The Holy Name of Jesus - 1 January 2012

Numbers 6:22-27
Psalm 8
Philippians 2:5-11
St. Luke 2:15-21

Background: Name

The power of a name was a concept that was common in the ancient near east.  Ceremonies, commands, and spells were often done “in the name of” a god or goddess.  Early Judaism was not unaware of this, and often the name of God was appended to a person’s name to indicate their allegiance or reliance on the divinity.  Thus we have Israel (the el calling to mind “El”, one of the names for God) and the name itself meaning “struggled with God” (see Genesis 32).    Since names had such power, the Hebrew Scriptures demand that the name of God (YHWH, among others), should not be pronounced.  Thus when the name YHWH is encountered in the scriptures the reader substituted the title Adonai (Lord).  Names could be written on an unfired pot of clay along with a curse, fired, and then shattered, thus assigning the curse to the individual.  Some times names were given as a comment on a social or political situation such as the names that Hosea gives to his children, Loruhamah – “not pitied”, or Lo-ammi “not my people” (see Hosea 1:8-9). 

Today we celebrate the name of Jesus, which means “YHWH saves”.  It is not distinct to the Jesus of the New Testament.  In the Hebrew Scriptures we encounter “Joshua”, a form of the same name, who becomes Moses’ designated successor.  Jesus has several titles that are assigned to him in the Gospels and other writings, such as Messiah or its Greek form Christos (anointed).  Later writings confer political titles to the name of Jesus such as “Lord” Kyrios, or “Savior” Soter, both of which were titles used by the Roman imperium.  There is another Hebrew name, Emmanuel which means “God-is-with-us”.  Today, however, we celebrate the name of Jesus, commanded by angelic messengers to both Mary and Joseph.  It was a name with power, the disciples once complaining about others who cast out demons in “Jesus’ name”; and in the early church baptism was done in the name of Jesus.

Numbers 6:22-27

The LORD spoke to Moses, saying: Speak to Aaron and his sons, saying, Thus you shall bless the Israelites: You shall say to them,

The LORD bless you and keep you;
the LORD make his face to shine upon you, and be gracious to you;
the LORD lift up his countenance upon you, and give you peace.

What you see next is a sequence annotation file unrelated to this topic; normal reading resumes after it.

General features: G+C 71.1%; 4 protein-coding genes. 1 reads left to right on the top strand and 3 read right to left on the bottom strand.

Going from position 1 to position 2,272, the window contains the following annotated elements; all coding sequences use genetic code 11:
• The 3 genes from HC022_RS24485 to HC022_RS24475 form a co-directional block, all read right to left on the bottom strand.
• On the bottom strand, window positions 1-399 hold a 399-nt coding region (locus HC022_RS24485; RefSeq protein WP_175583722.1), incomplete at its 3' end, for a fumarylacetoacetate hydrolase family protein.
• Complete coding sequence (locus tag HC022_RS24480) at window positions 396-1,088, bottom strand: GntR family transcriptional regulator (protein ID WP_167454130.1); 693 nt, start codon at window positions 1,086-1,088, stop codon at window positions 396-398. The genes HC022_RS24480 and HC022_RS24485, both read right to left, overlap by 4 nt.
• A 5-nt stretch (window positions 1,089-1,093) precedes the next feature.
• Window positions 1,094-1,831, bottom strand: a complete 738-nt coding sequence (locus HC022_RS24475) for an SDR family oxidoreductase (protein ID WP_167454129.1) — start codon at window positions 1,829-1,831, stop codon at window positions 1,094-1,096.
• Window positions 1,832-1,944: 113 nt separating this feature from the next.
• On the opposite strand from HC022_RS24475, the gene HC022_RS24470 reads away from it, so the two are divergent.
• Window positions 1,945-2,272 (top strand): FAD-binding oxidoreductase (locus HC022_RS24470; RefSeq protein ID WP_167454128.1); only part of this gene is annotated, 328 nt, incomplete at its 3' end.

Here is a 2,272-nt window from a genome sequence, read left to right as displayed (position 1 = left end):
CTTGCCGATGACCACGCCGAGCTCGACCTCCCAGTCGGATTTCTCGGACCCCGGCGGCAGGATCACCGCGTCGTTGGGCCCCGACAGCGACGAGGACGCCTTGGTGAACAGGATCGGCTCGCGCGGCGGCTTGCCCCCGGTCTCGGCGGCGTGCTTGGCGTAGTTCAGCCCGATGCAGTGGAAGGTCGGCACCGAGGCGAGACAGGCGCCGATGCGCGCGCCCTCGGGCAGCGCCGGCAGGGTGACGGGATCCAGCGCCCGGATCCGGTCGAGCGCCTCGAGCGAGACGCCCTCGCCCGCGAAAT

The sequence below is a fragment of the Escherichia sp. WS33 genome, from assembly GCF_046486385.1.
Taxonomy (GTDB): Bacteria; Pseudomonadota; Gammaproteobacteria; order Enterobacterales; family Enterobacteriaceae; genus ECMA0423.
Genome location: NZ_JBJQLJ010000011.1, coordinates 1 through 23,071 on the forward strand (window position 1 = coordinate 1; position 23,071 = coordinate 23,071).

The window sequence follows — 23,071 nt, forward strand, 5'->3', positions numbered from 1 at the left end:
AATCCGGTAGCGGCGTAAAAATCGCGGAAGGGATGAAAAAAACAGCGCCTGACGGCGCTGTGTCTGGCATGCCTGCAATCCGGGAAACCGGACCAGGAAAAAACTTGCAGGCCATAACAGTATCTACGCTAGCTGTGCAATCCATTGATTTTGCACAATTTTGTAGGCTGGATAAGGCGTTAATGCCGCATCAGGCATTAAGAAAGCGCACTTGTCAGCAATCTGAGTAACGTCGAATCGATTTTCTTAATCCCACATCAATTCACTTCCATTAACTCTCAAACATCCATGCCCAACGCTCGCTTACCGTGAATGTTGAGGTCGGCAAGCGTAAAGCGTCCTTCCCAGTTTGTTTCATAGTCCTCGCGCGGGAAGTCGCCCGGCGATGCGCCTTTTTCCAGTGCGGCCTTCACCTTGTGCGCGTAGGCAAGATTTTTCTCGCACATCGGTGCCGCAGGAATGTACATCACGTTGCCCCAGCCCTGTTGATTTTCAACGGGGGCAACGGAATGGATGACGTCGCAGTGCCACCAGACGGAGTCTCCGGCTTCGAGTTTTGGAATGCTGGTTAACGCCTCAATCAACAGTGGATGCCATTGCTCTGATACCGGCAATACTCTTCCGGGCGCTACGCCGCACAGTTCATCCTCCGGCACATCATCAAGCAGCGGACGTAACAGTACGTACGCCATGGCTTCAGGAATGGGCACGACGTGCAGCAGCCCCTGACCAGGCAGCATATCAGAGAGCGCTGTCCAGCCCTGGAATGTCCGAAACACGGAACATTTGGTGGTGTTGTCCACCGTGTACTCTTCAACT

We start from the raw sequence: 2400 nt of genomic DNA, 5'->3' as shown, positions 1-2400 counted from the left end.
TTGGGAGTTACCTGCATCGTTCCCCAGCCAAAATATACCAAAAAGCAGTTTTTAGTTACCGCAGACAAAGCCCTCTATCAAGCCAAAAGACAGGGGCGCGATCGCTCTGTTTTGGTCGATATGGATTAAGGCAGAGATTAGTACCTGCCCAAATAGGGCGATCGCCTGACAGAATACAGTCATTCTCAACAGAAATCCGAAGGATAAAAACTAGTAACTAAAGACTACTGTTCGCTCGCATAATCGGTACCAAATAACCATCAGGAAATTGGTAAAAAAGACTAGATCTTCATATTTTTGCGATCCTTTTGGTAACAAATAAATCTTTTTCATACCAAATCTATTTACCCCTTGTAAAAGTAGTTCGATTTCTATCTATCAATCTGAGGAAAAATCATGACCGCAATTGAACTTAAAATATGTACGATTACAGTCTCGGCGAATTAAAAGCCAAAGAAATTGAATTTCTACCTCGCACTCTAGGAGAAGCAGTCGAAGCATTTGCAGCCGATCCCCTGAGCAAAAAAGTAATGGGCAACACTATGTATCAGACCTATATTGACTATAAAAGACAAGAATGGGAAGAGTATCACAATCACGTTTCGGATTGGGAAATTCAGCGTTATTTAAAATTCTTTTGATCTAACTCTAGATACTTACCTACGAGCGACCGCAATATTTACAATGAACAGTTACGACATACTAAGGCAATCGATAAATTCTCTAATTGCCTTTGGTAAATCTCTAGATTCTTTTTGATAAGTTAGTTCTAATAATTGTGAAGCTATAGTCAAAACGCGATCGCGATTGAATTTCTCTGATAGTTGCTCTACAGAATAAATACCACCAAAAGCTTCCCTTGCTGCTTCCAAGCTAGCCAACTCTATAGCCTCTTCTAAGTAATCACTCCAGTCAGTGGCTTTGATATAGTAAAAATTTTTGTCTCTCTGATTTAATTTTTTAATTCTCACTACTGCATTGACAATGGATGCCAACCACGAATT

So they shall put my name on the Israelites, and I will bless them.

This passage conveys the prayer of blessing that was used by priests to “put God’s name on” the worshipers in the temple.  These words should be familiar to us as a blessing at several points in the development of the Book of Common Prayer.  Roman Catholics and Lutherans both would find these words of blessing being used as a final blessing (or a benediction) in their liturgies as well.  The conjunction of name and face is quite evident here.  The name (which has power) and the countenance (which gives us evidence of how the other is perceiving us) are both “gracious” as the blessing states.  It is a beautiful personification of God, revealing a personal relationship of Creator and created.

Breaking open Numbers:
  1. How has God blessed you?
  2. How have you blessed others?
  3. How do you use the name of God?

Psalm 8 Domine, Dominus noster

O LORD our Governor, *
how exalted is your Name in all the world!

Out of the mouths of infants and children *
your majesty is praised above the heavens.

You have set up a stronghold against your adversaries, *
to quell the enemy and the avenger.

When I consider your heavens, the work of your fingers, *
the moon and the stars you have set in their courses,

What is man that you should be mindful of him? *
the son of man that you should seek him out?

You have made him but little lower than the angels; *
you adorn him with glory and honor;

You give him mastery over the works of your hands; *
you put all things under his feet:

All sheep and oxen, *
even the wild beasts of the field,

The birds of the air, the fish of the sea, *
and whatsoever walks in the paths of the sea.